Peer Pleasure participants reflect on their experiences as they journeyed from start to stage
Working with the cast and crew has taught me important lessons about theatre and about the human experience without it feeling like a class. That is possibly the most fantastic part of theatre: discovery through experience. I learnt how to play a character I absolutely did not have a fondness for. I found out how to assimilate myself into previously unfamiliar Peranakan culture and traditions. I forged lasting bonds with my fellow cast and crew mates offstage, which is reflected in the strong chemistry we have onstage. This has been a journey through life, theatre and friendships that I am very glad I got to go on.
~ Apoorva Shukla
Actress, Nonya Macbeth
Throughout the months of practice, I realize that I’ve had many misconceptions about drama and performance. The ability to act does not merely constitute being able to speak loudly and confidently on a stage, but also in portraying a person's character through mannerisms, gestures, movements, and other elements. On a more emotional and mental level, undergoing such training is greatly liberating - having a proper avenue to express one’s energy and passion in a constructive and creative manner.
We will continue to work hard to make this production a success, to try and promote the arts scene among the youth in Singapore by showing them that drama is not exclusively for the masters and elites, but accessible to students - and teenagers - like us as well.
~ Christine Chiam
Actress, The Car
When ArtsWok Collaborative approached me to serve as Production Stage Manager (PSM) for Peer Pleasure, my thoughts went towards how to enlarge the learning opportunities that this platform can bring. I proposed the PSM Mentorship with the learning objective of raising students’ awareness and consideration of how little things can be vital to work and life. That little things like communicating clearly and politely, acknowledging and respecting others, and being positive and constructive, can all significantly influence the way work, or even society, progresses.
In order to make this mentorship and festival work, the students have shared my experience of applying those very same little things that was for them to pick up on. They have been polite and responsive in our shared communications, strived to be clear and open-minded in their enquiries and contributions, and have been pro-active and constructive when contributing possibilities and solutions. The journey is not complete yet, but I am looking forward to when they take on the final task of running the festival show together as a team.
The presence and influence of dramatic arts in the educating and upbringing of our Singaporean youths must be given the fullest of energies and support. The academic impact on students may not seem relevant now, but the positive repercussions it has on the social consciousness of our youths will seriously affect the future of the community that will be Singapore.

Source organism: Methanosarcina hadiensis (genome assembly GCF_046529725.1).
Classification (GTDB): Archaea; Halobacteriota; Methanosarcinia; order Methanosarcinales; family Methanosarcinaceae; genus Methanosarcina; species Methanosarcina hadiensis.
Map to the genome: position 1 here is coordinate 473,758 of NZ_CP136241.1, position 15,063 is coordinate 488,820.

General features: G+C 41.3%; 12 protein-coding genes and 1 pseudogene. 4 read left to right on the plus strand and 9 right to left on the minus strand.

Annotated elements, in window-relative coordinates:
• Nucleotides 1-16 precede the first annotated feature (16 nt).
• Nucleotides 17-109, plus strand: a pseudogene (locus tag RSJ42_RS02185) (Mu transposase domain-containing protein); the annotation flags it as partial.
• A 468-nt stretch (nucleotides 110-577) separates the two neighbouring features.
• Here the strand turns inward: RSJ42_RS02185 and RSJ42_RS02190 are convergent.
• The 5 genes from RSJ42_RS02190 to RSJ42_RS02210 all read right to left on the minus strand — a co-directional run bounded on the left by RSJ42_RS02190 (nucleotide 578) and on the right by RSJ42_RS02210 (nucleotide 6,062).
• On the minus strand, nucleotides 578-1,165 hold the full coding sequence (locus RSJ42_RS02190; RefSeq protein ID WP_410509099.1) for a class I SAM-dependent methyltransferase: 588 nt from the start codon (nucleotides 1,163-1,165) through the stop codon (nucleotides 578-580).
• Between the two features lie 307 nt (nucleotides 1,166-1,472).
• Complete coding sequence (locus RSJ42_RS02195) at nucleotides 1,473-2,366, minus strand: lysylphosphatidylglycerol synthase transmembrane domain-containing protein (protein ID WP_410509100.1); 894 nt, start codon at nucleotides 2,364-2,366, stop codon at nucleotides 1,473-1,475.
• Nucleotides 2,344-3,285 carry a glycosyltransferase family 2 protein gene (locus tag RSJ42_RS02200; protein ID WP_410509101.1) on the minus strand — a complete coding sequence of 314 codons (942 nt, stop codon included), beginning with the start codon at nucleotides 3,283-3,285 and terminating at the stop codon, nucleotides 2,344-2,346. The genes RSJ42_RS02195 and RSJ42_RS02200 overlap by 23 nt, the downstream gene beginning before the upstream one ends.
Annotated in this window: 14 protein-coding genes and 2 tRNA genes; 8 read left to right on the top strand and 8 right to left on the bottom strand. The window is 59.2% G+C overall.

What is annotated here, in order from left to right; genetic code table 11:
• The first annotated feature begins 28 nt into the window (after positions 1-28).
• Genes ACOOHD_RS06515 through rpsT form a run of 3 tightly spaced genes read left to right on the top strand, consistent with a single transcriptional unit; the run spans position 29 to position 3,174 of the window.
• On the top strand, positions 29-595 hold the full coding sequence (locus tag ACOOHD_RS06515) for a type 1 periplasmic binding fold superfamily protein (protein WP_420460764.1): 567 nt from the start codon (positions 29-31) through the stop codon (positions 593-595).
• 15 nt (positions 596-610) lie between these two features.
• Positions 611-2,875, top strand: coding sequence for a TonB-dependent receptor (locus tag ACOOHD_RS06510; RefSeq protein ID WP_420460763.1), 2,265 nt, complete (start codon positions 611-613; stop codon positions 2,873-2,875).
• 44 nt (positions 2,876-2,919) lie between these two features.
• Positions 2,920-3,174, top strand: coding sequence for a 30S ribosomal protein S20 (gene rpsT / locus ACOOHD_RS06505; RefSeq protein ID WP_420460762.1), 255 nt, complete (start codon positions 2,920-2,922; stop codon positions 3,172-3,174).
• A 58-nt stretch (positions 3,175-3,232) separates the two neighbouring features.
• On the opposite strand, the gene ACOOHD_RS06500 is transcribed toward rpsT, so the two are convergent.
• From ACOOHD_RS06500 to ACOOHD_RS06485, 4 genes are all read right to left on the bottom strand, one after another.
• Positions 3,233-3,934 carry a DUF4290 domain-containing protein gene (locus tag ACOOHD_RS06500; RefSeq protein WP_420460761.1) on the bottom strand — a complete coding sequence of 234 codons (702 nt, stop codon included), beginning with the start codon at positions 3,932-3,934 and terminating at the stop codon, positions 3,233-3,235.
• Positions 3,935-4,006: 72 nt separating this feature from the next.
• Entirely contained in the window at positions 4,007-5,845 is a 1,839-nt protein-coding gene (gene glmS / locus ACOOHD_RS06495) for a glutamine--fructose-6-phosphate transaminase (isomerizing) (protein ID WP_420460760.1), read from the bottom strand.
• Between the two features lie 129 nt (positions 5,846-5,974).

~ Jason Ng
Production Stage Manager / Mentor
The Production Mentorship Programme has been an invaluable avenue for me to learn about the building of relationships in theatre and how to work with the dynamics of various people in order to fulfil the larger purpose of creating something more. I have learnt to consider perspectives and take note of details I was previously oblivious about, particularly the importance of clear and specific communication. It has been an honour to participate in this mentorship, learning about the technical aspects and the pathos of theatre, and I am glad to have grown as a thespian, and more importantly, as a person.
~ Jasdeep Singh Hundal
Festival Production Team
It is really interesting to meet drama enthusiasts from other schools as we come together to work as a team. We got the chance to see a diverse range of personalities and learn from each other. Everyone put in a lot of effort to contribute ideas for the show. It feels almost like a break from school where we work like partners and responsible young adults.
We've received many insights from people working in the theatre industry. My perception of theatre has changed from one that is tough and fast-paced to full of energy and hard work. Discussions about the philosophy of work and life has been interesting for me and I’ve learned not to take things too hard but to solve problems gracefully.
~ Nguyen Thi Hong Ngoc
Festival Production Team
Wang Meiyin, who wrote the play The Female of the Species, has emerged as one of Hwa Chong Institution's English Literature, Drama, Debate and Film Society’s most celebrated alumni. She has since established herself as a major influence on the theatre scene in New York.
Meiyin still thinks fondly of The Female of The Species (originally entitled Manifest) which she considers her first serious foray into actually creating a dramatic experience. “What strikes me now is how unrestrained and spontaneous a lot of the writing was. I was only sixteen, a lot of the ideas had been bubbling under for some time and they just seemed to explode onto the page. I love its freshness. As you get older, you are inevitably influenced by all the plays you see and what you read and it makes you more considered in your approach. Looking back, it’s amazing how my early writing was so confident and direct. It was a liberating experience.”
~ Nicholas Perry
Director, The Female of the Species